My good daughter-in-law bought this book for me several weeks ago. I actually opened it to look through it and found myself reading it. I have read several books about the Presidents but this one was with a slight twist focusing on the men and women who raised the Presidents, their parents.
The Raising Of A President is written by Doug Wead. It comes in at 419 pages.
Most of the book address a few Presidential families. It begins with an expose of the Adams dynasty (John Adams and John Quincy Adams) the only other father and son presidents besides George Herbert Walker Bush and George W. Bush. Then there was a section on Abraham Lincoln. Then three more dynasties are addressed. The Roosevelts, the Kennedys, and the Bushes.
At the end of the book there is a short biographical sketch of all the Fathers and Mothers of the Presidents. The book concludes with several categories of interesting family trivia about the Presidents.
The book is probably longer than it needed to be. A lot of the material was covered twice in dealing with the father and mother of each of the Presidents. This was especially true in the short biographical sketches of the parents at the end of the book. It was also difficult to follow at places trying to keep track of whom he was writing (grandfather, father, or son). At least I had difficutly in some places keeping track.
It was interesting reading. Very little is actually said about the Presidents as President. In fact most of the stories leave off where they are elected president. So it is not a political book. It is a family book a book of family histories. This I find interesting, especially concerning Presidents. With the five Presidential families that are highlighted the history generally begins with their grandparents with mention given to the distant ancestors where information is available.
There were a couple of things that really caught my attention as I was reading through the book. Most of the Presidents seemed to have strong mothers and demanding Fathers. Sara Delano Roosevelt, mother of F. D. R. is especially noted for her dominating influence over her son even after marriage. Mrs. Adams was also a strong presence in her home for the age in which she lived, of course her husband was gone much of the time engaged in public affairs (Philadelphia, France, Netherlands, England). Mrs. Adams had strong opinions and was very politically oriented. Abraham Lincoln apparently had a very abusive father. I was also struck by the degree of poverty from which President Lincoln ascended. There was a period of time where they lived in nothing more than a lean-to with one side open and exposed to the elements. They spent a whole winter like that. The dilemma was to keep the fire burning so they would not freeze to death and keep the wild animals at bay while not allowing their little makeshift hutch to catch fire and burn to the ground??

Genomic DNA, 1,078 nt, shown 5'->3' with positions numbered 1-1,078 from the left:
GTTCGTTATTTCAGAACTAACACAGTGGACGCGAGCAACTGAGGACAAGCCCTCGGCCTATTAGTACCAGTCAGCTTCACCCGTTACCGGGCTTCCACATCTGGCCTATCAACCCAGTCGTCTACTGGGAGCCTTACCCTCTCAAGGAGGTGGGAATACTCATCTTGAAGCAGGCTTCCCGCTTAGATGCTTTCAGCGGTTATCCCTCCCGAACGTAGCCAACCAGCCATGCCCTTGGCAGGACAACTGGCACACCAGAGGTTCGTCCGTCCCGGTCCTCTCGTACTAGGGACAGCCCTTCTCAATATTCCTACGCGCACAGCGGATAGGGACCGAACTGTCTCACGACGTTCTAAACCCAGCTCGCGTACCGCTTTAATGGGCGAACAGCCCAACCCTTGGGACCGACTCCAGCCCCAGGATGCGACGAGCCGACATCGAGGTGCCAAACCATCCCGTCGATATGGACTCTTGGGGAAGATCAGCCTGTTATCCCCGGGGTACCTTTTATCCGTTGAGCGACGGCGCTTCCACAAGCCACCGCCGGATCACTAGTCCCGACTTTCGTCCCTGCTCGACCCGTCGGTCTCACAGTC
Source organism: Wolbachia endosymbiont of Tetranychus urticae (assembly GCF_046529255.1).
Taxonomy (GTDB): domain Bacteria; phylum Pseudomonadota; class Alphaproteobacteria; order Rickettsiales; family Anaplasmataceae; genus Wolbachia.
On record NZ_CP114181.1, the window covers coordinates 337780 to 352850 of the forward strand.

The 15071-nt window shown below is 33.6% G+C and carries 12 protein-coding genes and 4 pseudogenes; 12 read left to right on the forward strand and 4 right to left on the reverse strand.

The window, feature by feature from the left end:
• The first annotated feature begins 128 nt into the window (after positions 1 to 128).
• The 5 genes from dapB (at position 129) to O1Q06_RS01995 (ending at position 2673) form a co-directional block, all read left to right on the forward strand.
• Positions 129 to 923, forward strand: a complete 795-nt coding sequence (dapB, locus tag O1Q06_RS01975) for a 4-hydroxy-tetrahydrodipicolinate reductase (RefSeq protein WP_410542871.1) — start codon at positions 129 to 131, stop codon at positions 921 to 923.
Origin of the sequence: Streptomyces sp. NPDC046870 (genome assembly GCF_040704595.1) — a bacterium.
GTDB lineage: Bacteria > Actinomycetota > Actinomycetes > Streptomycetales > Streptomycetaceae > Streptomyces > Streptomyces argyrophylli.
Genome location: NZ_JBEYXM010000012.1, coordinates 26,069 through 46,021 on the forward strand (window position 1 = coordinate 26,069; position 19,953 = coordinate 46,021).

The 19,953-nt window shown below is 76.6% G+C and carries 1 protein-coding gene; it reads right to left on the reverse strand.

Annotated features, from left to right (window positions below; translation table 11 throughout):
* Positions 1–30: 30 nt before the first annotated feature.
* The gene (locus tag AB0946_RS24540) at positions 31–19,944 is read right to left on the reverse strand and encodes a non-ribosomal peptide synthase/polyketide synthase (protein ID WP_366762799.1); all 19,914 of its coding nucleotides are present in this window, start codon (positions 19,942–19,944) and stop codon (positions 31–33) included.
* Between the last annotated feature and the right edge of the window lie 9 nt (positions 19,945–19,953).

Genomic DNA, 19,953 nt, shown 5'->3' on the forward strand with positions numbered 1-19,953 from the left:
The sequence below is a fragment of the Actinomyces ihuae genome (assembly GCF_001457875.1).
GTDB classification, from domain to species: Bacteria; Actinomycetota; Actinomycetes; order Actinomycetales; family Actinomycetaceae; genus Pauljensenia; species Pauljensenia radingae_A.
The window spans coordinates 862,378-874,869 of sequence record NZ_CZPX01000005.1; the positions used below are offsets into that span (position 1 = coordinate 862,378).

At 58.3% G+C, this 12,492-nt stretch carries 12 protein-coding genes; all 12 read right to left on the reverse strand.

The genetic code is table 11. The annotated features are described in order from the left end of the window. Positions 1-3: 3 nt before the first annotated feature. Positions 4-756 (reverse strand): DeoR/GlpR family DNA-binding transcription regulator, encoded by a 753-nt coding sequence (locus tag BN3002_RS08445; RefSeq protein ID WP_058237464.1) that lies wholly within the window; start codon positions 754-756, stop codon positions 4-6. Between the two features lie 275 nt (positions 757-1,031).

I also found it interesting that many of the Presidents had their mother's maiden names for their middle names.
While the Adamses and Bushes had strong family backgrounds and ties, the Roosevelt and Kennedys were disfunctional at best. Both Roosevelt and Kennedy were unfaithful to their marriage vows. J. F. K. had learned the vice from his Father.
I was also reminded of something Harry Truman said when asked by a reporter if he considered his father successful. His father was mostly a farmer on his in-laws property after several failed ventures. President Truman responded, "He raised a President."
Another thing that was striking is how often death was associated with the Presidents. Either their parents dying at a young age, or siblings dying, and even a few their spouses. I'm sure much of it had to do with the age in which most of the Presidents live but it was striking nonetheless.
Amazingly enough only three Presidents had both a living Father and Mother when they took office, Grant, Kennedy, and George W. Bush. Only two had both parents present at the inauguration, Kennedy and Bush.
Three Presidents had their Fathers die before they were born, Andrew Jackson, Rutherford B. Hayes, and William Jefferson Clinton.
Four Presidents were only sons, Coolidge, Ford, Roosevelts, Clinton.
Thirteen Presidents were firstborn in their families: John Adams, Madison, Monroe, Polk, Grant, Harding, Coolidge, Truman, Johnson, Ford, Carter, Clinton, George W. Bush.
Five Presidents were middle children: Washington, Van Buren, Lincoln, Arthur, Hoover.
Seven Presidents were the babies of their families: Jackson, Harrison, Johnson, Hayes, Garfield, Roosevelt, Regan
Three Presidents were sons of preachers: Chester Arthur's father was a Baptist preacher, Grover Cleveland's father was a Congregational preacher, and Woodrow Wilson's father was a Presbyterian preacher.
Another thing interesting about the Presidents is how many of them had mothers, fathers, or both who wanted them to be clergymen.
Overall the book was interesting and the stories of these respective families were well told. However the book was a bit long and could have been shortened by removing some of the overlap that exists between telling the story of the mother and the father of the Presidents.
Rating: * * *